Good communication is essential during surgery not only for patient safety but also surgical efficiency. Part of good communication is ensuring that all members of the team are on the same page. Here, this idea intersects with point 1: If all O.R. team members are able to view the same information from a consolidated system, everyone is working from the same data. Sometimes communication outside of the O.R. is also necessary. During surgery it’s not uncommon for the team to seek expert opinions from surgeons, radiologists or other professionals who may not be in the immediate area. With a good network supported by the right IT systems, these experts can even be consulted remotely, which saves time and effort and works toward giving the patient the best care possible.
4. Facilitating planning from anywhere
Planning is a crucial aspect in many fields and surgery is of course no exception. A well thought out and executed surgical plan can save minutes in the operating room. But what about the time it takes to make the plan itself? Using advanced software that supports quick and effective planning with algorithms and automation can expedite the planning process. Through secure collaboration platforms, planning can even be done from anywhere. A surgeon recently told us about the time he saves being able to review and approve a surgical plan from home instead of having to drive to the hospital to review a case.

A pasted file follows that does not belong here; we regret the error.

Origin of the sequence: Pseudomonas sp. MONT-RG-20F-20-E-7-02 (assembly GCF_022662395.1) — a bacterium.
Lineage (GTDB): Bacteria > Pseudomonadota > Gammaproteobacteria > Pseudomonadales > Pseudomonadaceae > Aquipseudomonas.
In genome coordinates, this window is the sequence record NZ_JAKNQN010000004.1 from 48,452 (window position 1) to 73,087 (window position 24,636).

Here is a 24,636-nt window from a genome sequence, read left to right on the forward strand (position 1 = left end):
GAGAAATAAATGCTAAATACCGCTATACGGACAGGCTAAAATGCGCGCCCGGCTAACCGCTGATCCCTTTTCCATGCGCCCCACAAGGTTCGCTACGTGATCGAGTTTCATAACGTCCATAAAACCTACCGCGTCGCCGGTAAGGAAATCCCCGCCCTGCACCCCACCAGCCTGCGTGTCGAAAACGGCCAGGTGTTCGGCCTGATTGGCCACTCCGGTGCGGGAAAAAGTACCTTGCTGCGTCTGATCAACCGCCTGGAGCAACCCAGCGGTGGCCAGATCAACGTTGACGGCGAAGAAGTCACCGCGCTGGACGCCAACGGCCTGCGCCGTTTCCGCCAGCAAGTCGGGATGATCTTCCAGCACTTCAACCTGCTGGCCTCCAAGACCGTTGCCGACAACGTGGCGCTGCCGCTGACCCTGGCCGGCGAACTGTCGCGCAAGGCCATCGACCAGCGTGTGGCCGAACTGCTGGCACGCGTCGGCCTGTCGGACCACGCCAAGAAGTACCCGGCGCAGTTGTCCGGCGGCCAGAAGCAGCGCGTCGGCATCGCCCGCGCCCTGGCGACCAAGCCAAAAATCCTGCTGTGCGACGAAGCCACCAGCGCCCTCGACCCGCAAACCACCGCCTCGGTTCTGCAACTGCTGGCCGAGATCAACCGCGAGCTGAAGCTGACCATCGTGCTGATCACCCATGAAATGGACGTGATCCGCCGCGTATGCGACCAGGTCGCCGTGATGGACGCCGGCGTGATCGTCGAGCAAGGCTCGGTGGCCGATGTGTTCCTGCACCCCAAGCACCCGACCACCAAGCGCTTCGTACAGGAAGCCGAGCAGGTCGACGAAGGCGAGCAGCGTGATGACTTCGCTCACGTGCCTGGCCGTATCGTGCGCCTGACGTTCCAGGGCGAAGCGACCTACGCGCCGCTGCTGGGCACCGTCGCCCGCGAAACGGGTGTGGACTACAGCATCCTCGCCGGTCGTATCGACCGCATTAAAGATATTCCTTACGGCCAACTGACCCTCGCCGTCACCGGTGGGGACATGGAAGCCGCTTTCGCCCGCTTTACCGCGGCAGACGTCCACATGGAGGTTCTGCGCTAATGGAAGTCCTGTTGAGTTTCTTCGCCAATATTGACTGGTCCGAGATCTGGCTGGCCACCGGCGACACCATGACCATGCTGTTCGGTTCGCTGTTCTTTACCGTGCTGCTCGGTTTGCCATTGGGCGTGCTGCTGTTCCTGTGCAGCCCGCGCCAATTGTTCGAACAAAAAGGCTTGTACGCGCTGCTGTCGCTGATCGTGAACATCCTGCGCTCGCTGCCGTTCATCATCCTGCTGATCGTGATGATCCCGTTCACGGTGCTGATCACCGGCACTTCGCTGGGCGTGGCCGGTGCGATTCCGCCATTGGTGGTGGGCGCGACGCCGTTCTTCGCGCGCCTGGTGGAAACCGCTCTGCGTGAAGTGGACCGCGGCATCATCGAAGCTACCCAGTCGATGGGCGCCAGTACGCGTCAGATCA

Ultimately, choosing one or more methods to increase efficiency depends on the needs of the hospital and O.R. staff. Each way has its own associated cost and effort to implement. In our experience, building efficiency from the ground up very much depends on having a strong technological base that itself is focused of efficiency. With that strong foundation, other processes and methodologies can be used to further increase productivity thereby improving profitability and patient care.
 Use of lean and six sigma methodology to improve operating room efficiency in a high-volume tertiary-care academic medical center. Cima R.R., Brown M.J., Hebl J.R., Moore R., Rogers J.C., Kollengode A., Amstutz G.J., (…), Deschamps C. (2011) Journal of the American College of Surgeons, 213 (1), pp. 83-92.
 Improving operating room efficiency in academic children’s hospital using Lean Six Sigma methodology Tagge E.P., Thirumoorthi A.S., Lenart J., Garberoglio C., Mitchell K.W. (2017) Journal of Pediatric Surgery, 52 (6), pp. 1040-1044.
 Dedicated minimally invasive surgery suites increase operating room efficiency. T. A. Kenyon, D. R. Urbach, J. B. Speer, B. Waterman-Hukari, G. F. Foraker, P. D. Hansen, L. L. Swanström Surg Endosc. 2001 Oct; 15(10): 1140–1143. Published online 2001 Jul 5. doi: 10.1007/s004640080092